The following example will create a folder with stripe size 2MB and stripe count of 4. Meaning that the files will be split between 4 disks, with each portion of the file being of 2MB.

# --stripe-size accepts N{k,m,g}, where N is a number and k, m and g stands for KB, MB, GB
druiz@mb-login-12:~/ lfs setstripe --stripe-count 4 --stripe-size 2m testFolder
Get stripe count and size of a folder

The following will provide the user with the stripe count and size of a folder or file.

# For a file
druiz@mb-login-12:~/ lfs getstripe -c -S tests/testFile.c
lmm_stripe_count:   11
lmm_stripe_size:    1048576
 
# For a folder
druiz@mb-login-12:~/ lfs getstripe -c -S tests
stripe_count:   -1 stripe_size:    1048576
Modify the stripe of an existing folder

The following example will show how to modify the stripe size and count of a folder.

druiz@mb-login-12:~/ lfs getstripe -c -S lustreTest
stripe_count:   -1 stripe_size:    1048576
 
druiz@mb-login-12:~/ lfs getstripe -c -S lustreTest/foo
lmm_stripe_count:   11
lmm_stripe_size:    1048576
 
# If you want to change also the stripe size and count of the files within the folder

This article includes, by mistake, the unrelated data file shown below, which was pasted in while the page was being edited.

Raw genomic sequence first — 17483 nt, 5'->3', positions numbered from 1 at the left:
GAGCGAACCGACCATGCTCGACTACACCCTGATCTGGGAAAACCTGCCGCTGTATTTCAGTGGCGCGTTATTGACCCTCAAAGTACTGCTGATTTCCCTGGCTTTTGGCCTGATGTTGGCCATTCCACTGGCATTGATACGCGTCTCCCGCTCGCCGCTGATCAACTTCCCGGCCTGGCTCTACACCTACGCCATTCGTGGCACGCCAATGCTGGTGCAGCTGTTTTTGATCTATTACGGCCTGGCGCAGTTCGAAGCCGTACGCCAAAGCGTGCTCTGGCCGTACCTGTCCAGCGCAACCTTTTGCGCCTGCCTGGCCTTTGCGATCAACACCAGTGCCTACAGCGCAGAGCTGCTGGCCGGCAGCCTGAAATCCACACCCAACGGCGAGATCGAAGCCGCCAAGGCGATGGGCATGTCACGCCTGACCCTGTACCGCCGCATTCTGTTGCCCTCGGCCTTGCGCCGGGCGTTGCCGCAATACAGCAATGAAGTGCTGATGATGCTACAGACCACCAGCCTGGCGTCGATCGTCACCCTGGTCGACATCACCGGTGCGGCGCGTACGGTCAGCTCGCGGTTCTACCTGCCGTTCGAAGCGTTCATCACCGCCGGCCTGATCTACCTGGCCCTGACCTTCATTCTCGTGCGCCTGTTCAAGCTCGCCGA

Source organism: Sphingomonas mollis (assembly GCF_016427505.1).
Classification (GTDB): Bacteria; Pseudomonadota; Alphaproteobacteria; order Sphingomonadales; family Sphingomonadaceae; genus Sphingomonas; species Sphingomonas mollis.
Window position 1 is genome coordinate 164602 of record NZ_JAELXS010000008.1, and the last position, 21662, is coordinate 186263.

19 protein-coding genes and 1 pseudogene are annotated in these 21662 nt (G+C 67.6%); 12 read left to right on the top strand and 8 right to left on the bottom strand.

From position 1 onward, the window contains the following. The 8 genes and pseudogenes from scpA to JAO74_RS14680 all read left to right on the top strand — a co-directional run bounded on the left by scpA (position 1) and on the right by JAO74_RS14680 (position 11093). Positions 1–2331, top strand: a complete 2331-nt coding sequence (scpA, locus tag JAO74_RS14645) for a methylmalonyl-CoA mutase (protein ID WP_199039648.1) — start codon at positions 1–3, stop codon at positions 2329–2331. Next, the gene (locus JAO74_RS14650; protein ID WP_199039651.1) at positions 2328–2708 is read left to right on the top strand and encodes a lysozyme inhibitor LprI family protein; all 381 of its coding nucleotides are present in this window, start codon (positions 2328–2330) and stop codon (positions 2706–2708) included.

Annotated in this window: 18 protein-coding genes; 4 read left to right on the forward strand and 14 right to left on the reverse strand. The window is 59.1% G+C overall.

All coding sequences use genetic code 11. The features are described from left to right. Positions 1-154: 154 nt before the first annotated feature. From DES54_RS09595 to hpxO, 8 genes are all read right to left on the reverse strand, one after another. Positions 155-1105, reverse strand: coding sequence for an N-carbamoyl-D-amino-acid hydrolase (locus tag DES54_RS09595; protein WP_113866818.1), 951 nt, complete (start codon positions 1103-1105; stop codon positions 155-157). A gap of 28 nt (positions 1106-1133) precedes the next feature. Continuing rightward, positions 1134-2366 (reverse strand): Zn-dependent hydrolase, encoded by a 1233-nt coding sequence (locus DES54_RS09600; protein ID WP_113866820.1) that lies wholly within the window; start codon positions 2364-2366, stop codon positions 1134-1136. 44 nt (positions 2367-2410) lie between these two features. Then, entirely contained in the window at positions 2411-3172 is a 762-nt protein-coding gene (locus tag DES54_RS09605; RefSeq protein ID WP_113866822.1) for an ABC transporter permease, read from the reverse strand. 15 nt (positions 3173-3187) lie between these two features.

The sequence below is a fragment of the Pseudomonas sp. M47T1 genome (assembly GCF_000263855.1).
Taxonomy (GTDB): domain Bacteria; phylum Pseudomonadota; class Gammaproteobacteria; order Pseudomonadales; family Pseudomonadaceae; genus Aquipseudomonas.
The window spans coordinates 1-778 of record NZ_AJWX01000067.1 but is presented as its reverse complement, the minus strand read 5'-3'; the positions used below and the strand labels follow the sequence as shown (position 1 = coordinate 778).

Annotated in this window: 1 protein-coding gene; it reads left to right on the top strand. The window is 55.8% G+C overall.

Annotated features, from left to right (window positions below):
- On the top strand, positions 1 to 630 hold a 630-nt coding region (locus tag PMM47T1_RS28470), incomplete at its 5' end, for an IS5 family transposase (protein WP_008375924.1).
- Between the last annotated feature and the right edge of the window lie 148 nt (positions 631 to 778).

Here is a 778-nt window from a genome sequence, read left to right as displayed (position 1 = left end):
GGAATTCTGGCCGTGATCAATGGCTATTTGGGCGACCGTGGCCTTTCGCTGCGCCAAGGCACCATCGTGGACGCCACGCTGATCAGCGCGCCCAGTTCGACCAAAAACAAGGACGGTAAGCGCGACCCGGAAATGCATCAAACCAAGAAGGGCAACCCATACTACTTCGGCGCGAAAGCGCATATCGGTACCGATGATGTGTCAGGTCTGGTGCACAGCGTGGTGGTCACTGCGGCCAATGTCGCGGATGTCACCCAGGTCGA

# execute the two following commands
druiz@mb-login-12:~/ mv lustreTest lustreTest.bak
druiz@mb-login-12:~/ mkdir lustreTest
druiz@mb-login-12:~/ lfs setstripe -c 4 -S 2m lustreTest
druiz@mb-login-12:~/ cp -a lustreTest.bak/* lustreTest/
druiz@mb-login-12:~/ lfs getstripe -c -S lustreTest
stripe_count:   4 stripe_size:    2097152
druiz@mb-login-12:~/ lfs getstripe -c -S lustreTest/foo
lmm_stripe_count:   4
lmm_stripe_size:    2097152
 
# If you want only the new files to use the new stripe size and count, just set the stripe of the folder
druiz@mb-login-12:~/ lfs setstripe -c 4 -S 2m lustreTest
 
druiz@mb-login-12:~/ lfs getstripe -c -S lustreTest
stripe_count:   4 stripe_size:    2097152
druiz@mb-login-12:~/ lfs getstripe -c -S lustreTest/foo
lmm_stripe_count:   11
lmm_stripe_size:    1048576
QR Code
QR Code lustre (generated for current page)